Freedom of choice

One of the things I’ve noticed is how IN LOVE we all are with choice, and we associate the freedom to make ANY choice (to do anything we want) with the freedom to make IMPORTANT choices (to be able to worship freely or not). If you doubt my assertion, please visit the toothpaste aisle in your local super(size)market the size of ten football fields. It is now absolutely impossible to discern what’s the best or yummiest product to use on your teeth. And oh how we’ve extended this insatiable desire for choice. If you doubt that assertion, please contemplate the arguments for abortion rights, all kinds of odd sexual proclivities, and income tax evasion. I think that’s what happens when one of a country’s founding documents contain the language “life, liberty, and the pursuit of happiness.” I don’t believe those three are inherently equal to each other.

How does this apply to Orthodoxy? Good question. Here’s how.

Western Christians (particularly American Evangelicals/Protestants) have taken this love of choice to religious heights. If you doubt that, please visit Beliefnet and check out the interview with the illustrious head of the Crystal Cathedral, Dr. Bob, who said the church experience should be similar to that of the shopping mall. (Somewhere in heaven, venerable foreheads are being smacked by venerable palms in sheer frustration.)

But that’s how America does church in this postmodern age of Baby-boomer enlightenment. We like our Christianity on the Jumbotron, with some film clips, and a good rock and roll band. We do not like Creeds, we don’t like statements of faith that are too exclusive, and we don’t like to be told that there MAY BE A BEST way to do this thing, as opposed to the way we want to do it.

We couch the argument in language of seeker-sensitivity, in the need to be “relevant” and in the desire to approach people where they are.

I heard all that. I thought all that, once upon a time. But I can tell you when I lost it. It was about two years ago, and I had managed to push the truth of Orthodoxy into a small box in the closet of my mind, while I continued to justify to myself why it was ok to go to the easy churches. But I was fast running out of places to go. A friend suggested I check out her church, a new church, meeting in a cafeterium in some middle school on the north side of the city where I live. So I dutifully checked it out. I was looking for a church called Pathways, but pulled into the parking lot of the wrong middle school, and in the wrong cafeterium found a church called Crossroads, and I could not, for the life of me, tell the difference.

I felt like I was shopping for spiritual khakis, and all I needed to do was find the closest Gap or Anne Taylor. But I realized, again, that this had to be more than finding whatever pair of pants fit my soul the best. This was much too serious for that.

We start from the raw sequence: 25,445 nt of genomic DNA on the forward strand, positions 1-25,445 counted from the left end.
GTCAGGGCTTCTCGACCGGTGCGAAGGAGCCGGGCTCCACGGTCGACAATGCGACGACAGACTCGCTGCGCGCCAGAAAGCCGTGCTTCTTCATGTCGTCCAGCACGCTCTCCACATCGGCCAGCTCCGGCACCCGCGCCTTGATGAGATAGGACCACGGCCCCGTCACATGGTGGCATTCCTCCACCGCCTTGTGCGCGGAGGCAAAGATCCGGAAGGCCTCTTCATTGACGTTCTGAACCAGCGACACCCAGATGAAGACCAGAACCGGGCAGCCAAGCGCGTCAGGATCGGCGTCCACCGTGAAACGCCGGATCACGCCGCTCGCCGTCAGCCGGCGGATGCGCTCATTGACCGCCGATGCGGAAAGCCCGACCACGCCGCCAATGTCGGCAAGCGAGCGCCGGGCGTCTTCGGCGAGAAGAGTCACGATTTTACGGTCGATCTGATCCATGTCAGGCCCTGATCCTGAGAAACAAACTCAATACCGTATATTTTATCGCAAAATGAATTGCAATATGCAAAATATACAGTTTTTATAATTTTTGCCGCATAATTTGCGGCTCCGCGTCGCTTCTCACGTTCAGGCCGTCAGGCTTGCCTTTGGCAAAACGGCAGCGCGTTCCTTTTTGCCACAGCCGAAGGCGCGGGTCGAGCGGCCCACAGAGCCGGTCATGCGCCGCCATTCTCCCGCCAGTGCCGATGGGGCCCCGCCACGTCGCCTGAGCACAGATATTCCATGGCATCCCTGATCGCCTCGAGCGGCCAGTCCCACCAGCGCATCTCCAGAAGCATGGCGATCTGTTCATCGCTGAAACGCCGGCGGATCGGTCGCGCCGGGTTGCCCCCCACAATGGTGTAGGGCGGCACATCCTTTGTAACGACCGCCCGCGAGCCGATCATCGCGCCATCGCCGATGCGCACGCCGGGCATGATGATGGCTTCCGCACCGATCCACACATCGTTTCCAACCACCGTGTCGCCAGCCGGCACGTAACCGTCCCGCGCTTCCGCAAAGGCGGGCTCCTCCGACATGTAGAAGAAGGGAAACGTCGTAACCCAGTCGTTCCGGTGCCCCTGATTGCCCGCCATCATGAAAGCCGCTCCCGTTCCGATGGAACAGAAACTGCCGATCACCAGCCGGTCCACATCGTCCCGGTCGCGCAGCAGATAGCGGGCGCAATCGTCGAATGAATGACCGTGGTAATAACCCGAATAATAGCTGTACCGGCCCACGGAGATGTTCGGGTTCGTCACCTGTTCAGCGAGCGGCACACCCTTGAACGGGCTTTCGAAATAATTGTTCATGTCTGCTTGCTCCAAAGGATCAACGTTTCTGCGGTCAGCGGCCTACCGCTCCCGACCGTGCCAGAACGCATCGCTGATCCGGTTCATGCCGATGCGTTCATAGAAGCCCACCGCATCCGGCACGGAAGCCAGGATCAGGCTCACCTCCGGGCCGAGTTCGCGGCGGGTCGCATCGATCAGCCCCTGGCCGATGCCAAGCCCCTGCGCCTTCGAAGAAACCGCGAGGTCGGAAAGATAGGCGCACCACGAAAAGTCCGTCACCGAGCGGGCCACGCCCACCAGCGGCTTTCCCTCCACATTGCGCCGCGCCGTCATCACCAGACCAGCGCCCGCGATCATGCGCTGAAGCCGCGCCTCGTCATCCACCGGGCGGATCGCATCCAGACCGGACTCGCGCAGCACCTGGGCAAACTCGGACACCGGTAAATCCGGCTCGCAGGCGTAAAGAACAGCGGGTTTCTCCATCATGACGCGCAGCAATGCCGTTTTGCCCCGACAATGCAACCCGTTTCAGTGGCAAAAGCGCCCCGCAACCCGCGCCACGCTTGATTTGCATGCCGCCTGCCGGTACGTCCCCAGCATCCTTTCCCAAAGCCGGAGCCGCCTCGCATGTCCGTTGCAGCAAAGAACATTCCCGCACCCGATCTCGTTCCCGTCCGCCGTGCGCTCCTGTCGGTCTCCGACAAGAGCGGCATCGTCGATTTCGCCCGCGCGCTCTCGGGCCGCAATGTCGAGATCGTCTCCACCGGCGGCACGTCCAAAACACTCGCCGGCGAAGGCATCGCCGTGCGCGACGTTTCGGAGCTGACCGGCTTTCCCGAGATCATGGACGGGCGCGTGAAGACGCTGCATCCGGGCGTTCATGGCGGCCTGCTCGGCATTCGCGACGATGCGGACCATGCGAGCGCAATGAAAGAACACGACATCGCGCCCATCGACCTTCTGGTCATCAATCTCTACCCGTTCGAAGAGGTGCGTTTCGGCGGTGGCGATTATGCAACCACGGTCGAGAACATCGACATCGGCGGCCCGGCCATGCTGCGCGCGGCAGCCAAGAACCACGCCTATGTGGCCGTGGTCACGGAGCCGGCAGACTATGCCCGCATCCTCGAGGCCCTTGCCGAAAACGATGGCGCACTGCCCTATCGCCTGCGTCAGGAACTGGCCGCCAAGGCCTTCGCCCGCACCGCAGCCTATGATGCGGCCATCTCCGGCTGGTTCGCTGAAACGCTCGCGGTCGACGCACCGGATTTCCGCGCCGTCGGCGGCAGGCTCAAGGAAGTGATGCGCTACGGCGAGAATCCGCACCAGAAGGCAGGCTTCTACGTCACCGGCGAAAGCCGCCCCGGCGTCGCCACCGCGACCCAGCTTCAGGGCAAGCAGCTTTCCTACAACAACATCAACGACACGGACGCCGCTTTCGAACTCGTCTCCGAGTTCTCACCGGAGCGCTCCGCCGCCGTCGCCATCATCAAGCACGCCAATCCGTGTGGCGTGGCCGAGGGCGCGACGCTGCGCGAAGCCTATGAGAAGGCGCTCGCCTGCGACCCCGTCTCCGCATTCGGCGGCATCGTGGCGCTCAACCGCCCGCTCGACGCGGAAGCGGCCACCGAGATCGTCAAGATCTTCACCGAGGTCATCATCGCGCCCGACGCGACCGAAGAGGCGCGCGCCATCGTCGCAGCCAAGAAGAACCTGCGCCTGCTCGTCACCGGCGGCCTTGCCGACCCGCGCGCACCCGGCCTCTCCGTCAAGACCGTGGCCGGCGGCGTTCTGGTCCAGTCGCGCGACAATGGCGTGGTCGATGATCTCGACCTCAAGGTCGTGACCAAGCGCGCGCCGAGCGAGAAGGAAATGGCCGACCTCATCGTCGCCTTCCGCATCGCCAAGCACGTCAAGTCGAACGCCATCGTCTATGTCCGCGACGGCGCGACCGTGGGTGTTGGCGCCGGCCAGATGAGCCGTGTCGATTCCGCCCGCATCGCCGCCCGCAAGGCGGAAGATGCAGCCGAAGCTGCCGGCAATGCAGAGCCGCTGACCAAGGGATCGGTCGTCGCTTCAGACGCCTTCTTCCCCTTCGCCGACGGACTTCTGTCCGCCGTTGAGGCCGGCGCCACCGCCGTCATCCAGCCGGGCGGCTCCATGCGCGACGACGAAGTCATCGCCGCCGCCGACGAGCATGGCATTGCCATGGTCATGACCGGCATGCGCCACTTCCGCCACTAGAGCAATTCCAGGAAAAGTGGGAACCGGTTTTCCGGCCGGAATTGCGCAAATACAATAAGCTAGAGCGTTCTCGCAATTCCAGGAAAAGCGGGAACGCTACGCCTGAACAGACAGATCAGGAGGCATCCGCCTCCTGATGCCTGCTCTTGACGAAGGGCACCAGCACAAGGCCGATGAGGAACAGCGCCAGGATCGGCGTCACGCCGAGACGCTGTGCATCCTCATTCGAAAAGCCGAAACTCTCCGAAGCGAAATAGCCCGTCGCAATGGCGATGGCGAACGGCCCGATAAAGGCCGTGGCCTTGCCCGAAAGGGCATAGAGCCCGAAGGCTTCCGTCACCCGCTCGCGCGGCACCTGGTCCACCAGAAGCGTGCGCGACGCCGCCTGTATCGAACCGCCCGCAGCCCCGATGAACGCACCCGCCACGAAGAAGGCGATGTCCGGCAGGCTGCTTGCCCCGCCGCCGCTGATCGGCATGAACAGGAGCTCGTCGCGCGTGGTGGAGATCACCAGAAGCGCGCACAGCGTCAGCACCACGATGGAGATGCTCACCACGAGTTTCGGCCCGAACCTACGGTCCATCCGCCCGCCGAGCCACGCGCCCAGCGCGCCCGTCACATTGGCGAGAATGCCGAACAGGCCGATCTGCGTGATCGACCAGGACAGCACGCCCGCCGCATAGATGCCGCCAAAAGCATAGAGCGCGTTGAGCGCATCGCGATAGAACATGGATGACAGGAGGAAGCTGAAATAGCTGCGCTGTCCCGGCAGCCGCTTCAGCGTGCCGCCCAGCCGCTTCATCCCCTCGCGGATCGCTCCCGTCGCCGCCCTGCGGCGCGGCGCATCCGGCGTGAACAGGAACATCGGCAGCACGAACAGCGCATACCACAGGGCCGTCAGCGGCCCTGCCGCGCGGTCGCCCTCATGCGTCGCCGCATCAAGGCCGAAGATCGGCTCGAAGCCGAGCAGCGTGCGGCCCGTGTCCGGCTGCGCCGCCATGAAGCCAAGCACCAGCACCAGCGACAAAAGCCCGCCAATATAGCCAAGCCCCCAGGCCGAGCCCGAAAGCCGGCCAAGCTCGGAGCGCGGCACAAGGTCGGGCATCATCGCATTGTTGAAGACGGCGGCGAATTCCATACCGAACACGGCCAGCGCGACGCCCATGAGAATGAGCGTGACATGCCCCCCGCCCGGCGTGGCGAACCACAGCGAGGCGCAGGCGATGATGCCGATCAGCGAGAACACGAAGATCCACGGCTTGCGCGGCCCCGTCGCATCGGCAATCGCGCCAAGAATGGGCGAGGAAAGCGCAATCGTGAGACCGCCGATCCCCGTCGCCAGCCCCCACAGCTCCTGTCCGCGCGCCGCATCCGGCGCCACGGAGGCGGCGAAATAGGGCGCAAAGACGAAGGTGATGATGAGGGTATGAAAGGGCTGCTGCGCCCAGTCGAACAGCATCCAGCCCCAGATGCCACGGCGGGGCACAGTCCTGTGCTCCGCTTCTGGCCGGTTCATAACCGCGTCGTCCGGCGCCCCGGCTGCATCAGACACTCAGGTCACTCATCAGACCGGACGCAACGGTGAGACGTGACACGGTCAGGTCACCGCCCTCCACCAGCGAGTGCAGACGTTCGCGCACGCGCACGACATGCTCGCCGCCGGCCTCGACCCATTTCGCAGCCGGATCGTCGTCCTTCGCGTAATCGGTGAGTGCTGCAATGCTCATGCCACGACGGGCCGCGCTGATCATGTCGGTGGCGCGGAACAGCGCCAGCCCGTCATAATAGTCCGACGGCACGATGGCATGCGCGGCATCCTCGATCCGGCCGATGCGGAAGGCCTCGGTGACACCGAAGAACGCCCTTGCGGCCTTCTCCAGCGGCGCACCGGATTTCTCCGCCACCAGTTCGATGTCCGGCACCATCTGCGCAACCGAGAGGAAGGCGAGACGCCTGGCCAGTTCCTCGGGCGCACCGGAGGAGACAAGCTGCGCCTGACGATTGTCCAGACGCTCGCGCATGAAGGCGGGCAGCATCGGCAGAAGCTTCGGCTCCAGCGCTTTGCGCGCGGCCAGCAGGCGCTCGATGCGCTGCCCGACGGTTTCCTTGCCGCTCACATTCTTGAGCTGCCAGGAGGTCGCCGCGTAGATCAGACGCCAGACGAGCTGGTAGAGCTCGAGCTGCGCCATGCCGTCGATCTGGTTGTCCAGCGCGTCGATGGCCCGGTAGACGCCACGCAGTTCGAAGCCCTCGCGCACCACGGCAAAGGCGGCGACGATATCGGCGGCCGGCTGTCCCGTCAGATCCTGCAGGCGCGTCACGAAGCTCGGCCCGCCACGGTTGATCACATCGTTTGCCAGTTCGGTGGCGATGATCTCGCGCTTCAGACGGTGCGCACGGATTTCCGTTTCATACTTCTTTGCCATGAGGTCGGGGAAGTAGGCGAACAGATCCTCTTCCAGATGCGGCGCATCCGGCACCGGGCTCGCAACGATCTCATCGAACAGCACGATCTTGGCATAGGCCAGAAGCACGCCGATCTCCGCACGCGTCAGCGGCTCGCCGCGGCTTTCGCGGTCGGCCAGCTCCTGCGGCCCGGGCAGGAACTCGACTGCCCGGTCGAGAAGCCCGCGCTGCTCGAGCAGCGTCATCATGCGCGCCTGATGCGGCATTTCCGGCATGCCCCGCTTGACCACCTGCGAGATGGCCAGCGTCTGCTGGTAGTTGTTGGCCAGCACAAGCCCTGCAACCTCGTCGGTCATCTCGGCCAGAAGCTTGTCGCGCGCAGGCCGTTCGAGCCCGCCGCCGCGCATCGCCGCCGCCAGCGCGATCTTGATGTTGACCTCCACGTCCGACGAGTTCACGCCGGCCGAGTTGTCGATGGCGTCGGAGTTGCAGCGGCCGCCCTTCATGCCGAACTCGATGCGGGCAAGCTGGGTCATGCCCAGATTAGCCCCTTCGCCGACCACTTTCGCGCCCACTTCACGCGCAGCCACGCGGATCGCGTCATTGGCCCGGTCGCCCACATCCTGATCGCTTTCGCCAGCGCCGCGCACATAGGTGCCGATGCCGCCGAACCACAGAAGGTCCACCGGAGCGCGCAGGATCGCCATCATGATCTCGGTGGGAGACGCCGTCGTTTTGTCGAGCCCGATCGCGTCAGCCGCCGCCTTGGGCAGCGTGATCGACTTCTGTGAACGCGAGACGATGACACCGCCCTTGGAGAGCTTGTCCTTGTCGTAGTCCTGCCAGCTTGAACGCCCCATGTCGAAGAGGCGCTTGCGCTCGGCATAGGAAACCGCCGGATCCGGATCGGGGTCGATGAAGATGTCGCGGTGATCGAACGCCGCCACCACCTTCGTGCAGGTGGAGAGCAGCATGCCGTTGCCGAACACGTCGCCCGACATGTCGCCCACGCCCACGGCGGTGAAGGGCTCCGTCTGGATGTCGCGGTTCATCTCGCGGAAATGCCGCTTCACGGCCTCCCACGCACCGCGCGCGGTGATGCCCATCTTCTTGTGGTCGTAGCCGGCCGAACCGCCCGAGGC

I know this sounds weird, because I can go into any Orthodox church, and with a few regional/cultural differences, find the service to be almost exactly the same as the liturgy performed at St. John Chrysostom Antiochian Orthodox Church every Sunday morning. It’s easy to say it too looks like just another toothpaste on the shelf. But I guess the difference for me was this: the Orthodox church stands there every Sunday morning, doing the same thing it’s done for centuries. It’s not trying to be relevant. It’s not too concerned about being seeker-sensitive. It is preaching the truth, as it has done for 2,000 years. It is not a franchise, nor does it say that if you can’t find the size you like here, you can try another one on next door.

I could not make church come to me on my terms. I could not be a consumer with my spiritual life, nor should church exist to make me as comfortable as possible, like some kind of flight attendant on life’s little journey. Nope, church is CHURCH. It is stepping into the presence of the Almighty GOD and worshipping Him, on His terms. It is above me, it is beyond me, and yet, in a strange way, it is me. And because I make up that church, I want to make sure I’m at the right one. I want my worship to be as true as possible, as right as possible, and as close to that of the angels as I can get it.

It’s a bit more than choosing between Colgate’s latest whitening formula and Crest’s fancy flavors. It has to be.

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Author: Rebecca

Orthodox Christian. Writer. SAR K9 handler-in training. All three of those are deeply related.

9 thoughts on “Freedom of choice”

  1. Blond people are dumb
    Black people are poor
    Western Christians are…

    The problem with a generalization is that it assumes the idea (or actions) of a whole group made up of individual people.

    This could be splitting hairs, but there is a slight difference between the phrase “Western Christianity has…” and “Western Christians have…”

    This is because there is a difference between Western Christianity and Western Christians. Not all Western Christians submit to the parts of Western Christianity that elicit your palm smack to the forehead. But the way you talk, we’re all running around like idiots, giddy with stupidity, diving into into vats of toothpaste choices, loving every minute of it.

    How many people actually enjoy spending 25 minutes staring at different face washes? Personally, I hate it. It’s agonizing. But sticking with your analogy, Crest and Colgate will both get your teeth clean. If you want to use baking soda and water that’s fine. I mean, it was the original way, right? Original doesn’t have to mean THE BEST.

    If there’s a film clip about a ministry of the church handing out wheelchairs to handicapped people in need, or if people (heaven forbid) sing a song together with instruments, why do you doubt? Why do you question the sincerity or the quality of their faith?

    October 12:
    It is this thing we do together. We don’t sit and watch a great concert, or a drama, or a film clip. We don’t clap and sway to the music as if at a dance hall. We come before the throne of the great Triune God and together we seek His face, together we seek His mercy, together we worship Him.

    You might have watched a great concert that day, but I sang. It’s only a concert if you’re there to watch. If you clapped and swayed to the music with the attitude that you were in a dance hall, it might as well have been a dance hall. I came before the throne of the great Triune God with all those around me and together, all of us in that room, we sought His face, sought His mercy and worshipped Him. You chose not to because you’re icons weren’t on the walls. That was dangerous.